I am asking for my neice who's father has been put in a hospice facility.

He wanted to die at home or at the least come back to Virginia to be near his mother, sister, and his daughter. He was released from the hospital to an inpatient hospice facility, they told him he would only be allowed to stay a few days . He was told by his girlfriend that she did not want him to come home to her house because she didn't want anyone to die in her house. So he called his daughter and mother to come get him. On Saturday they began increasing his medications to sedate him and he hasn't been able to move and now suddenly he is "too ill" to leave the facility when prior to these medications being given to him he was ready to go home and able to go home.

His daughter wants the medication reduced to see if he can't verbalize his wishes however there are older family members who want to "just let him go" and argue in favor of keeping him sedated until he's gone. He can't even swallow a pill anymore and when he went in there he was questioning why they were giving him seven pills to swallow. This was less than a week ago. The medications are clearly stopping him from communicating his own wishes yet his young daughter is not being listened to. What can she do to get his medication reduced so that his cognitive abilities return and he can tell people what he wants to do?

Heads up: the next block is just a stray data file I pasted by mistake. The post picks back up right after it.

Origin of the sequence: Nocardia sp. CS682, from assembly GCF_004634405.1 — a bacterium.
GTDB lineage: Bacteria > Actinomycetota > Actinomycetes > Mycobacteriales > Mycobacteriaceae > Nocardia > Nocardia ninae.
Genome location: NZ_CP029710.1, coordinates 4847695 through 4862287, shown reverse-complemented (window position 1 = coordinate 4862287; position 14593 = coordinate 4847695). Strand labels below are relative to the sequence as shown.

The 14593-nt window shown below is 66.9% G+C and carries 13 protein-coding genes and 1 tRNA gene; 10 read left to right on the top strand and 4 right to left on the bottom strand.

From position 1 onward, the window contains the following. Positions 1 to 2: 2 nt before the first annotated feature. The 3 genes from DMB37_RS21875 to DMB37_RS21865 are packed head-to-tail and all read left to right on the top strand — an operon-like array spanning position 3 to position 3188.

I went through a similar situation recently and thought the hospice sedation was too much. He was coherent and talkative one day, then suddenly wasn't. It was very disturbing and coincided with the medication. The hospice cut back on the medication at my request but it did not change his mental state.

If his daughter has POA, she can make this request, otherwise I am not sure what she can do. I came to the conclusion that what I saw was the effects of his disease (cancer) and not of the pain killers.
Helpful Answer (1)
Reply to faranlee

The hospice should be no problem with having medications reduced at the POA's request, but of course that may mean he is not as comfortable as he could be. At this point moving him may not be a realistic option though.
Helpful Answer (0)
Reply to cwillie

It may not be the medication. If he’s at the end of life, stopping medication will probably not bring back his cognitive abilities and it’s not the medication keeping him sedated. Hospice doesn’t just sedate you either. Did he assign anyone a healthcare POA?
Helpful Answer (0)
Reply to worriedinCali

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